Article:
In 1977 NOAA's first P-3 was joined by a second, and both turboprop aircraft were outfitted with three weather radars especially designed for them: in the nose radome, underneath the fuselage, and in the tail section. These gave scientists a three-dimensional look at hurricanes for the first time from the P-3s. The system in the tail section was upgraded two years later to a Doppler radar, the first weather Doppler radar to be flown on an aircraft.
Flights to Remember
Two and a half decades of hurricane flights are bound to throw up some memorable rides, and sometimes it's the little details that stick in the mind. DuGranrut can still see a reel of tape rolling down the aisle of the P-3 during Hurricane David, a bruiser that hit the Caribbean in 1979. "I watched the door of the tape deck pop open and the tape jump out and roll away," he said. "It certainly wasn't the strongest hurricane I'd been in, but it was one of the most turbulent." (Click NOAA image for larger view of P3 onboard meteorologist's station.)
Indeed, a category 5 hurricane might be devastating to whatever lies in its path, but doesn't necessarily pose as much danger to the hurricane hunter flying within it.
According to DuGranrut, "The strongest hurricane I was in was Hurricane Gilbert in 1988. We were traveling crosswise through its 10-mile wide eyewall, where we clocked its wind at 203 miles an hour. But it was one of our smoother flights because the storm was so well organized. It's when the hurricane is changingeither gathering force or disintegratingthat things get really rowdy."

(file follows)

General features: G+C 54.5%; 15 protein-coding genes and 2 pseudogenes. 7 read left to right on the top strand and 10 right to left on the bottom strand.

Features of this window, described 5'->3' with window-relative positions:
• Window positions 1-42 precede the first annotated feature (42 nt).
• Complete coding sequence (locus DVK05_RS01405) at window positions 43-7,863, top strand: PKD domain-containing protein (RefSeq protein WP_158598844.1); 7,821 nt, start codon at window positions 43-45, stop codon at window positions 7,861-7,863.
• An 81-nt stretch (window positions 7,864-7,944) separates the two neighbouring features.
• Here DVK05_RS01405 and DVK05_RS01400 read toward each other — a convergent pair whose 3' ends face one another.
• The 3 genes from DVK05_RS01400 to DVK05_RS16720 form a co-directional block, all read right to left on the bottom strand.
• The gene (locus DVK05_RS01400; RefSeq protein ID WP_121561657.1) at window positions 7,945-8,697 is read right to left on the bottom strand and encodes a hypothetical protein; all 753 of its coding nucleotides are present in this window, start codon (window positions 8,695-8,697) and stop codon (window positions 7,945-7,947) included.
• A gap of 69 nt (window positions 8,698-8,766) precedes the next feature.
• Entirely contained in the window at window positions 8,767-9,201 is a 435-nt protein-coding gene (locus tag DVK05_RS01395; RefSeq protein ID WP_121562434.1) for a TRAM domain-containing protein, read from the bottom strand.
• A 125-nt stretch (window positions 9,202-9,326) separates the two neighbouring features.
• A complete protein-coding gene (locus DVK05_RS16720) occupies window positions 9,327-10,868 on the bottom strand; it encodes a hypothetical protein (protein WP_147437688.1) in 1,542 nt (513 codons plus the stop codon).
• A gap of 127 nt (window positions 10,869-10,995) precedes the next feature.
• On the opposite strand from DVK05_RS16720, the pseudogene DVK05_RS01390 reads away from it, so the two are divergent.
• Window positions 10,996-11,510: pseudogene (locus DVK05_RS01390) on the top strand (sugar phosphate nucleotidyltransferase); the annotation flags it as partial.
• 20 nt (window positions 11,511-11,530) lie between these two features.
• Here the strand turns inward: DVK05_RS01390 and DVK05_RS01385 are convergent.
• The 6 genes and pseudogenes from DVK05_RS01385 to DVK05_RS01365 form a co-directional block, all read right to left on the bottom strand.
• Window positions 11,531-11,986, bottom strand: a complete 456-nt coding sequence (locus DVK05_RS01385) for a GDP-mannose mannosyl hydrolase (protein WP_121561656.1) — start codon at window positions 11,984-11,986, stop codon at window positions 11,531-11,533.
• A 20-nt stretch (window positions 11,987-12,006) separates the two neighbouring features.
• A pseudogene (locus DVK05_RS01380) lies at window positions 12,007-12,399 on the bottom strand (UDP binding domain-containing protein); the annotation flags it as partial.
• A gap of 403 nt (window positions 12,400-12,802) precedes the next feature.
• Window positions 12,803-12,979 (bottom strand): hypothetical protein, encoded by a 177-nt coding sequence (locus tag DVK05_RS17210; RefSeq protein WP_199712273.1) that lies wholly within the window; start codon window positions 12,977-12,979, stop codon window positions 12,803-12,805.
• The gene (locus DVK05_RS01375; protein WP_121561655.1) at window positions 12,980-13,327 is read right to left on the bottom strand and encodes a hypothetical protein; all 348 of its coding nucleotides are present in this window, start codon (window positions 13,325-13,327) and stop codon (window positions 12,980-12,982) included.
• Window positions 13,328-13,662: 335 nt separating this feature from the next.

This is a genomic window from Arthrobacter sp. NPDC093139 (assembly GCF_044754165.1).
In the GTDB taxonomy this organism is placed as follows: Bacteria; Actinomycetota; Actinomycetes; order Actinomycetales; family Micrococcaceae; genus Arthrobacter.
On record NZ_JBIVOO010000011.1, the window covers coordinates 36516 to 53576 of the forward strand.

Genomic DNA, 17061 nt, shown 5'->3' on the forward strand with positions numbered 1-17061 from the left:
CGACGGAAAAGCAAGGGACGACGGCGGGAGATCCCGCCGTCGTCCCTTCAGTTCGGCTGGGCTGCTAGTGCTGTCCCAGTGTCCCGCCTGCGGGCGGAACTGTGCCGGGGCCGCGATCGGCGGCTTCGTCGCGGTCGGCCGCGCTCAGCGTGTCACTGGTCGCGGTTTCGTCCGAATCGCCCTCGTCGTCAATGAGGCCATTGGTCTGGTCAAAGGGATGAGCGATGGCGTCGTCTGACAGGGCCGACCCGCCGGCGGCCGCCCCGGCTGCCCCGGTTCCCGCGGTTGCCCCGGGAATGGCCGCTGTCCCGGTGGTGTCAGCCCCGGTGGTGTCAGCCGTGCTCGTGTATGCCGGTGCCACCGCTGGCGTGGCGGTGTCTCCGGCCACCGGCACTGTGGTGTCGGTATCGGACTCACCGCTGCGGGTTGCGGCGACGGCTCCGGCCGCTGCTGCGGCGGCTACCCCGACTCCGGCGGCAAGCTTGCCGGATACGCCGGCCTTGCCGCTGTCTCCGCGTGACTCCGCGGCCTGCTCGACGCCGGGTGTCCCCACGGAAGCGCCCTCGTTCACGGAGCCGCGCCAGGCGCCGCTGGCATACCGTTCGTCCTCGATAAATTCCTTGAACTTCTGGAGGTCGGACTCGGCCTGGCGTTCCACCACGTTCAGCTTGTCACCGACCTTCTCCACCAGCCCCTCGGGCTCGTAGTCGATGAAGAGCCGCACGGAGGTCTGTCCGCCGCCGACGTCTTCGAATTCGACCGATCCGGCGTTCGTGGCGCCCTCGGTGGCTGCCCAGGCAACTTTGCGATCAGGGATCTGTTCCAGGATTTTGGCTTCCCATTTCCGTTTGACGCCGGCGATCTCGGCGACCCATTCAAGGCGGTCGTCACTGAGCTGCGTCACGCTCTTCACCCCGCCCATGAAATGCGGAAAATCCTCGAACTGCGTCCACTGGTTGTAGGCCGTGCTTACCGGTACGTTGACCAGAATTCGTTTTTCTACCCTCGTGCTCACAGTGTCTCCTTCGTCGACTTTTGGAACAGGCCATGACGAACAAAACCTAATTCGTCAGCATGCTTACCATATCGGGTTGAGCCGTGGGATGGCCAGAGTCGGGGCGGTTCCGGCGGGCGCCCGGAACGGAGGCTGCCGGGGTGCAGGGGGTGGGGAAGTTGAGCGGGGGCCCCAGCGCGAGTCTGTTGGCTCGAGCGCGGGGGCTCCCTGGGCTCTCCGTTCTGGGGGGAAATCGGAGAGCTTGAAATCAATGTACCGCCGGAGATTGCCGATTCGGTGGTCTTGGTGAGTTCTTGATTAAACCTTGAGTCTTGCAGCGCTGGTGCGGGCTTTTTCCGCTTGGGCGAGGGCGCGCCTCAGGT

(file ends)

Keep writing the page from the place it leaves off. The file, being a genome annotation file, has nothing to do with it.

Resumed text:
DuGranrut wasn't on the P-3 that narrowly escaped disaster during Hurricane Hugo in 1989. "That's the kind of war story you like to talk about with your buddies when it's over, but is terrifying while you're in the midst of it," he said. That day, one of the P-3's four engines started spitting fire; the plane was caught in a tornadic updraft and spun about. Those aboard feared structural failure, with potential loss of a wing or other essential part. With the P-3's nose pointed downward and just 700 feet above the ocean, the pilot was able to regain control and pull the aircraft up intact to 1,000 feet. An Air Force Reserves C-130, which was also flying the storm, led the crippled craft back through the eyewall to safety. Despite the harrowing escape, the crew reported back to duty and carried on. The aircraft was thoroughly inspected and found to be structurally sound. The work may be dangerous, but NOAA has an impeccable safety record. (Click NOAA image of P3 at Washington National Airport for kickoff news conference of 2001 hurricane season.)